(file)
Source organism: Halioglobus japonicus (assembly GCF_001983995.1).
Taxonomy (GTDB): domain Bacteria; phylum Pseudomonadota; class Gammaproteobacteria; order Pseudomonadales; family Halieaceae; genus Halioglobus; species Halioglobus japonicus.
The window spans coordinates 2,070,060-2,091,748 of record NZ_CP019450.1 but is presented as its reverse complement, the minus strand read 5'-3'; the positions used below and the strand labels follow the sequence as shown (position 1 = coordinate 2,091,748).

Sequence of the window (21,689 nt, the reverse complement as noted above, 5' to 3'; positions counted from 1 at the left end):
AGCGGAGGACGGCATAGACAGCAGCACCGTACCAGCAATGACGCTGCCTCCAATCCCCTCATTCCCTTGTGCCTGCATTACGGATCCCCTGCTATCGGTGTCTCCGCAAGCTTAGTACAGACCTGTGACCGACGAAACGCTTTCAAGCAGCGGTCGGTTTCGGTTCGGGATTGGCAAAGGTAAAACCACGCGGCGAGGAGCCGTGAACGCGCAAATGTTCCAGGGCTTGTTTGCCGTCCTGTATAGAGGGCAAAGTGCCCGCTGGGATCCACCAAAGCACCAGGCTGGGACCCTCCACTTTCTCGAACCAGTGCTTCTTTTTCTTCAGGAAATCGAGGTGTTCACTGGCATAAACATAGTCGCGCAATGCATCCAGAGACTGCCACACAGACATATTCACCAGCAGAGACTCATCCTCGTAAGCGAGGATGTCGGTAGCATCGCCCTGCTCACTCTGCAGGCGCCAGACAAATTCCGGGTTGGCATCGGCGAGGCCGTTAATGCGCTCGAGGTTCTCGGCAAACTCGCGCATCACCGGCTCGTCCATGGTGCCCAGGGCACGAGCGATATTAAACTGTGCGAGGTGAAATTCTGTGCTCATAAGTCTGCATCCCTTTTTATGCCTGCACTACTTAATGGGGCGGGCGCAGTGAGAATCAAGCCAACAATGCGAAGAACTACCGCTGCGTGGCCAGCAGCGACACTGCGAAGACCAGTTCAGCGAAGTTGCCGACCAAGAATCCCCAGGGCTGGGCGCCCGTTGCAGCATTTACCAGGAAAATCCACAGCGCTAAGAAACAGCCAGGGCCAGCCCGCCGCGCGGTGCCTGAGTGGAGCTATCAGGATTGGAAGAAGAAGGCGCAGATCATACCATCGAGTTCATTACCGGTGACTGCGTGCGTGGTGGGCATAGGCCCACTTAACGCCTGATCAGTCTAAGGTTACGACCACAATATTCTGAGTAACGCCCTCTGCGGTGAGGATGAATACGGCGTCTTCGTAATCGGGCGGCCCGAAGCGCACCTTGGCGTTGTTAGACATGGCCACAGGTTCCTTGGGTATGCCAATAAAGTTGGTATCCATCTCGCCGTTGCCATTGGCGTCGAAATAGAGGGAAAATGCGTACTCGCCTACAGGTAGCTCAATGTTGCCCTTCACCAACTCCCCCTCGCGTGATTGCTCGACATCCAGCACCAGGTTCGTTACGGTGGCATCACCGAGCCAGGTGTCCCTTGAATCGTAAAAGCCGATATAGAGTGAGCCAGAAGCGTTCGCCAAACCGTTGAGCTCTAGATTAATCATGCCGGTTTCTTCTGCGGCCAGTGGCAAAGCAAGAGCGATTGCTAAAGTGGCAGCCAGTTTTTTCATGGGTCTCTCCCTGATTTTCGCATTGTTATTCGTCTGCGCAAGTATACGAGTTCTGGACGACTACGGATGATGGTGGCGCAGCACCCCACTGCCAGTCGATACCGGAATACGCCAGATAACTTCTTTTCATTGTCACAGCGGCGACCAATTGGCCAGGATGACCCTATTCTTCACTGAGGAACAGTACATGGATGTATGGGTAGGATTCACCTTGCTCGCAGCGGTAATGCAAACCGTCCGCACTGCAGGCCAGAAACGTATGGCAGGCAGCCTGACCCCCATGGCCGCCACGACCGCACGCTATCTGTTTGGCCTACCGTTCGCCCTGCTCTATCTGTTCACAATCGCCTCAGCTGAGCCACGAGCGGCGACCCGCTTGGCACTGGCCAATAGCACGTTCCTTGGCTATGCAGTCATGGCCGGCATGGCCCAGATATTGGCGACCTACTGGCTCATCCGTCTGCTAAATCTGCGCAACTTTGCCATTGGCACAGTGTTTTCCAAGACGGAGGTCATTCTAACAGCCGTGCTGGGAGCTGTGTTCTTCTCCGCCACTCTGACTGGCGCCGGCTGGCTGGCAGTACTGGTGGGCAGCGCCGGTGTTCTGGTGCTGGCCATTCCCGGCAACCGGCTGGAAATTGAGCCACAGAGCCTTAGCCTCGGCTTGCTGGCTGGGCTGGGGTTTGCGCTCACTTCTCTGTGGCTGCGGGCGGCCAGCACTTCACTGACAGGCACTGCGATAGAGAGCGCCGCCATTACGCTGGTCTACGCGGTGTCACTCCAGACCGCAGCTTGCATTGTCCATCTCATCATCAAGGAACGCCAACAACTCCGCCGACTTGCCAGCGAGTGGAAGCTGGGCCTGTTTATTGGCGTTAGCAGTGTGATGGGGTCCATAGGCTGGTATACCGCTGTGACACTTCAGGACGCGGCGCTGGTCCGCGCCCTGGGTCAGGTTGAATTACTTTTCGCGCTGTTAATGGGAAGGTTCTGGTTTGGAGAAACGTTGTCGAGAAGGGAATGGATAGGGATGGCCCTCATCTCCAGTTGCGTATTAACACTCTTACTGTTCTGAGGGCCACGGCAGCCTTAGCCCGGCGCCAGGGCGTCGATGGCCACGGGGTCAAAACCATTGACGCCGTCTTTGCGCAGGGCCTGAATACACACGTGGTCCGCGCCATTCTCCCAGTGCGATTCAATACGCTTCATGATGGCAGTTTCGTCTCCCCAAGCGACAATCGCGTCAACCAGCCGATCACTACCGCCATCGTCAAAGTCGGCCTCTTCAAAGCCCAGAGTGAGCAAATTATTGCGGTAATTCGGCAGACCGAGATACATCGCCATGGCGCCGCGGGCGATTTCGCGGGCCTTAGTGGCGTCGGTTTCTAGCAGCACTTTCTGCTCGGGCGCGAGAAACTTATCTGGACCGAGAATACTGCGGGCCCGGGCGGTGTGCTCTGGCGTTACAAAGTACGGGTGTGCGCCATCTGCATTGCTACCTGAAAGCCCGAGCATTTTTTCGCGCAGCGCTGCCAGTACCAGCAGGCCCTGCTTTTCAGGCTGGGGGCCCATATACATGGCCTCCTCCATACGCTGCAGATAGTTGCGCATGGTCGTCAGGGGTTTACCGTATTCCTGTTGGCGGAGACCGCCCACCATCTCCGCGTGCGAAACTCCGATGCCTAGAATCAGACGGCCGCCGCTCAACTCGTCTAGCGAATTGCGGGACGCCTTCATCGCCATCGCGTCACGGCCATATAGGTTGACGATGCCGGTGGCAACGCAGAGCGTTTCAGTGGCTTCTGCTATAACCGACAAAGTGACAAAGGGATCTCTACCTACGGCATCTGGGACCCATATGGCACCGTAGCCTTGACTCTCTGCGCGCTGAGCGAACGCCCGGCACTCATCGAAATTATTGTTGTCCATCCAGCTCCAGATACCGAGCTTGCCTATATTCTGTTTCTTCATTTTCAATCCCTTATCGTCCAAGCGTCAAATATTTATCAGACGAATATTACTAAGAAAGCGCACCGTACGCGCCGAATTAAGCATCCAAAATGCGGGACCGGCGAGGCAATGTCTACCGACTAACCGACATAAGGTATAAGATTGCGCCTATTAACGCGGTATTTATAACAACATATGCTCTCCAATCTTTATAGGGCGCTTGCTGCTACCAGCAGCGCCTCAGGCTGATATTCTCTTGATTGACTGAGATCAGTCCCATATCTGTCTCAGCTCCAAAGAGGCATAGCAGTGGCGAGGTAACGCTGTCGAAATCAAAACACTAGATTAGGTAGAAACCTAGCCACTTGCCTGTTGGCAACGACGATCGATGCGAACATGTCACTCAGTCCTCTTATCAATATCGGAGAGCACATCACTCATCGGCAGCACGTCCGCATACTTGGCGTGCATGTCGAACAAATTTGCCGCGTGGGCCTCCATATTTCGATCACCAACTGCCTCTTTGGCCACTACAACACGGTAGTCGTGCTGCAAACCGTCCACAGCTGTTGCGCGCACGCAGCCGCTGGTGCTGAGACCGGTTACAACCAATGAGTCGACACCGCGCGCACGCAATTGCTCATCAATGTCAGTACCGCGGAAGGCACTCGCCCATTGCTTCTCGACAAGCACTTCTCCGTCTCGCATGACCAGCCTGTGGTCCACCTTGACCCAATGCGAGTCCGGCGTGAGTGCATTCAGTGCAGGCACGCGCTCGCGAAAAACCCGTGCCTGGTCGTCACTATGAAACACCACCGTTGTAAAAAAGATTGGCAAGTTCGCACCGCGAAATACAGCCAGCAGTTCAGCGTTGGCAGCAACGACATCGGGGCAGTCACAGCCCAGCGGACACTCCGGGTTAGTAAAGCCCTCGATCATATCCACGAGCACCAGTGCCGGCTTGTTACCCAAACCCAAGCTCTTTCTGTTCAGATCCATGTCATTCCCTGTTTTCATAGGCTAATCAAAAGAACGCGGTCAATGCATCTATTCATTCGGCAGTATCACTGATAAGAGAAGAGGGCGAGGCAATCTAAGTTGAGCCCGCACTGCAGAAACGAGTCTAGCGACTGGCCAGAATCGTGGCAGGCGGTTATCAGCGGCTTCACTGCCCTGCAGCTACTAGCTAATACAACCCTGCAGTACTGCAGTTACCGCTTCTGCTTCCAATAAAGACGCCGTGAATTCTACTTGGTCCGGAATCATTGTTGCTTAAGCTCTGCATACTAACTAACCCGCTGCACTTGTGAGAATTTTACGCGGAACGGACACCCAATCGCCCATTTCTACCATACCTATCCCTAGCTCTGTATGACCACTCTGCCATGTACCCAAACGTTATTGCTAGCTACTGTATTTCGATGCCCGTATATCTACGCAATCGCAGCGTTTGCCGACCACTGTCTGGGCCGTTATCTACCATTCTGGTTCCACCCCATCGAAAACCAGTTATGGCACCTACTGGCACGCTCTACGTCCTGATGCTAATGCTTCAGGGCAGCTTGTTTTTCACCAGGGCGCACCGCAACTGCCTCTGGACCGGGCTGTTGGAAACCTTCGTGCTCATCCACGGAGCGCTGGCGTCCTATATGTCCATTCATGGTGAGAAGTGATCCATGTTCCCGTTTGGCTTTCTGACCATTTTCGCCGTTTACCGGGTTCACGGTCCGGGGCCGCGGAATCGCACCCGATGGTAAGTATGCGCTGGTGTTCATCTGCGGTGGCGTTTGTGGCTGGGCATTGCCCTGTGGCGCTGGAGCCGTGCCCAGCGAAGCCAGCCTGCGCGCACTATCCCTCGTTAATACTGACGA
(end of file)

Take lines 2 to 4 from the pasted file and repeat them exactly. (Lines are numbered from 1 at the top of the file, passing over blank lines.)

Taxonomy (GTDB): domain Bacteria; phylum Pseudomonadota; class Gammaproteobacteria; order Pseudomonadales; family Halieaceae; genus Halioglobus; species Halioglobus japonicus.
The window spans coordinates 2,070,060-2,091,748 of record NZ_CP019450.1 but is presented as its reverse complement, the minus strand read 5'-3'; the positions used below and the strand labels follow the sequence as shown (position 1 = coordinate 2,091,748).

Sequence of the window (21,689 nt, the reverse complement as noted above, 5' to 3'; positions counted from 1 at the left end):